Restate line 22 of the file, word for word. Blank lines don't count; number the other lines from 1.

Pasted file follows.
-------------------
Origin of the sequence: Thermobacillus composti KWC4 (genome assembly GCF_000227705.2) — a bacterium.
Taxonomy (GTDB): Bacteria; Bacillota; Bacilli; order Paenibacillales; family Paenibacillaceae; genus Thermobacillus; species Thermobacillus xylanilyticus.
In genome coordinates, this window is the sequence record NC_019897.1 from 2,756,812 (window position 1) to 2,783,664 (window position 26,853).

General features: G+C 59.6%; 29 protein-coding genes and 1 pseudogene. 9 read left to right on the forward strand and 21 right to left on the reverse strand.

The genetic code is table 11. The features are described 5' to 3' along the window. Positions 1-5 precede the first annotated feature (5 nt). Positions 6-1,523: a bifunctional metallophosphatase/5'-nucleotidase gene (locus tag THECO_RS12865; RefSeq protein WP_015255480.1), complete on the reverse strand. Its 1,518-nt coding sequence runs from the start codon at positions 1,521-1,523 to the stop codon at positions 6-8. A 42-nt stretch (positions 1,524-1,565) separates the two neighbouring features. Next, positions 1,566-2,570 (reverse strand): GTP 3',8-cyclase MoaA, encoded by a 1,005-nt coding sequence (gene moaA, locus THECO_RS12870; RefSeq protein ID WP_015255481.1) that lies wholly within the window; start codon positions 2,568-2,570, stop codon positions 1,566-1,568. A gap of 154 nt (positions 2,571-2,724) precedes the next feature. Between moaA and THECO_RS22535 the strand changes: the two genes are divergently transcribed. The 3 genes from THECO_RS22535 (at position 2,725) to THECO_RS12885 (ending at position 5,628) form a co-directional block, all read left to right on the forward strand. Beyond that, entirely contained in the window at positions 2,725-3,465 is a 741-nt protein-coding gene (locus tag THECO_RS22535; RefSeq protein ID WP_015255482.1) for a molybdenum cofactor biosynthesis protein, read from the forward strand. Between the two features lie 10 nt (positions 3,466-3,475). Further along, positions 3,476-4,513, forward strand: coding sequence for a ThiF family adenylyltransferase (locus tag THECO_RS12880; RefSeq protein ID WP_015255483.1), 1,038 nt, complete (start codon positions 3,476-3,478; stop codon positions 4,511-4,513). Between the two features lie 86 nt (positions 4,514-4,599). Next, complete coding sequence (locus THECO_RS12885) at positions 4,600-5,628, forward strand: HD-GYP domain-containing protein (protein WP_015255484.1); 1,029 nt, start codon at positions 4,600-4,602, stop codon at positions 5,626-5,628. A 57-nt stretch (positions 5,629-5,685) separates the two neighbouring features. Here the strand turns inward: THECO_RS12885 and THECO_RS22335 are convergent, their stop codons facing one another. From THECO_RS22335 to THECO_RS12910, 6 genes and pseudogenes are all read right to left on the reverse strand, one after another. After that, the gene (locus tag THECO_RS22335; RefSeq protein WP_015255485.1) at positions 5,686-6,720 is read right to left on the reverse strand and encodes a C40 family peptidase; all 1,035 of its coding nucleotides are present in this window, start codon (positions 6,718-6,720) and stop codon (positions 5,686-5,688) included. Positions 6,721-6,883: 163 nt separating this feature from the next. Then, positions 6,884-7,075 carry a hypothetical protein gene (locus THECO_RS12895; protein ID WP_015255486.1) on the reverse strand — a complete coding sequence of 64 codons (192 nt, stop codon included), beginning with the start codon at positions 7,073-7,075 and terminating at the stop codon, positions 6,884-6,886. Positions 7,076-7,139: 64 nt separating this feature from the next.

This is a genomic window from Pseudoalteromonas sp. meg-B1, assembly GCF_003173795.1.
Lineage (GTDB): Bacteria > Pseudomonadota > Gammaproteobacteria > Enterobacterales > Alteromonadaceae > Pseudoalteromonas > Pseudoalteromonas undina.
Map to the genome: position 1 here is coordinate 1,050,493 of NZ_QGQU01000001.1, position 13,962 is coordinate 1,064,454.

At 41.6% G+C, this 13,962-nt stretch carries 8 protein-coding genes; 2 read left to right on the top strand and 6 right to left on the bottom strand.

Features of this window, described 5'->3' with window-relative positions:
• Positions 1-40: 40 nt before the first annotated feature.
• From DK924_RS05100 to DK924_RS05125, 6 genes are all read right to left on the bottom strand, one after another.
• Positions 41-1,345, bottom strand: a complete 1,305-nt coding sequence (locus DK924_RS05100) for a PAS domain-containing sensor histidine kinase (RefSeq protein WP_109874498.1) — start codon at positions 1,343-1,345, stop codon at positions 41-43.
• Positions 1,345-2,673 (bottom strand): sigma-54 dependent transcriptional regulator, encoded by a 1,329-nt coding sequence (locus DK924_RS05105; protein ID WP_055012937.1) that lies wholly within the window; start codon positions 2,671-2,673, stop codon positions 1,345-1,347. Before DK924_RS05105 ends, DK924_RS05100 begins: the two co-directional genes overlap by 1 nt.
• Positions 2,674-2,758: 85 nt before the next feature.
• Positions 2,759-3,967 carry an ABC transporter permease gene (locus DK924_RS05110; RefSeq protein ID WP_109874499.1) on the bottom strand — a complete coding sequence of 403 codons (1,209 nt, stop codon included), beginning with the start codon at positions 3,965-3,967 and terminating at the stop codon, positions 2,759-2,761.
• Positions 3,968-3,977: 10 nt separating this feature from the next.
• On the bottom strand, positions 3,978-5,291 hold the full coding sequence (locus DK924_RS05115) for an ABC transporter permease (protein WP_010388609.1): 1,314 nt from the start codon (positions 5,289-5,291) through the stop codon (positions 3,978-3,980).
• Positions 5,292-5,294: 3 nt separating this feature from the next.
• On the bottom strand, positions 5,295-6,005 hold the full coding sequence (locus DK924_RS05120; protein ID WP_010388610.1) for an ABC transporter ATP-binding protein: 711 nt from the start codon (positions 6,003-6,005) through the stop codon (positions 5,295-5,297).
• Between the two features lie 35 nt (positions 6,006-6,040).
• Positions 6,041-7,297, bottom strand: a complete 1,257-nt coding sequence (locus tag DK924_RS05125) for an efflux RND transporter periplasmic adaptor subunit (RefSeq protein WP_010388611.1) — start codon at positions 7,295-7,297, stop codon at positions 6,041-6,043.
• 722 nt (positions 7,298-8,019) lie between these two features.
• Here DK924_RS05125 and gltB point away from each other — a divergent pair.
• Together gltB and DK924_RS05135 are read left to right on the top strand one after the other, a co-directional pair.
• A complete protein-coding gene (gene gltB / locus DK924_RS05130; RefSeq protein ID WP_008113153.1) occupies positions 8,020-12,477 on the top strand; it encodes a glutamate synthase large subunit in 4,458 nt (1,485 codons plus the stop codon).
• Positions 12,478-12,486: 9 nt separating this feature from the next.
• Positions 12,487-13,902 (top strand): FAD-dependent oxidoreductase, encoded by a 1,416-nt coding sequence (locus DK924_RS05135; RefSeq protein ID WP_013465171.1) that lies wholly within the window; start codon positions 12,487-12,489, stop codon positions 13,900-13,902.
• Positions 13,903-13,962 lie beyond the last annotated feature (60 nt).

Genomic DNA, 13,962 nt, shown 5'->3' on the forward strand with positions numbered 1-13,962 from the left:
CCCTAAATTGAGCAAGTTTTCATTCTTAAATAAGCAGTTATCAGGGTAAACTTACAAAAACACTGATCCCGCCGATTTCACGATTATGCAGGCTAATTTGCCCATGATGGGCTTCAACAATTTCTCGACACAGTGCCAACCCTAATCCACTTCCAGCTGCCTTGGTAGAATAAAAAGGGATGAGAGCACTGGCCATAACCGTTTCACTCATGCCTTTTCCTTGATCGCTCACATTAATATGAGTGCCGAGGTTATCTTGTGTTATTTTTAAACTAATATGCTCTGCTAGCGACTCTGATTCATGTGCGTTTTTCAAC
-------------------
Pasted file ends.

• Positions 6,041-7,297, bottom strand: a complete 1,257-nt coding sequence (locus tag DK924_RS05125) for an efflux RND transporter periplasmic adaptor subunit (RefSeq protein WP_010388611.1) — start codon at positions 7,295-7,297, stop codon at positions 6,041-6,043.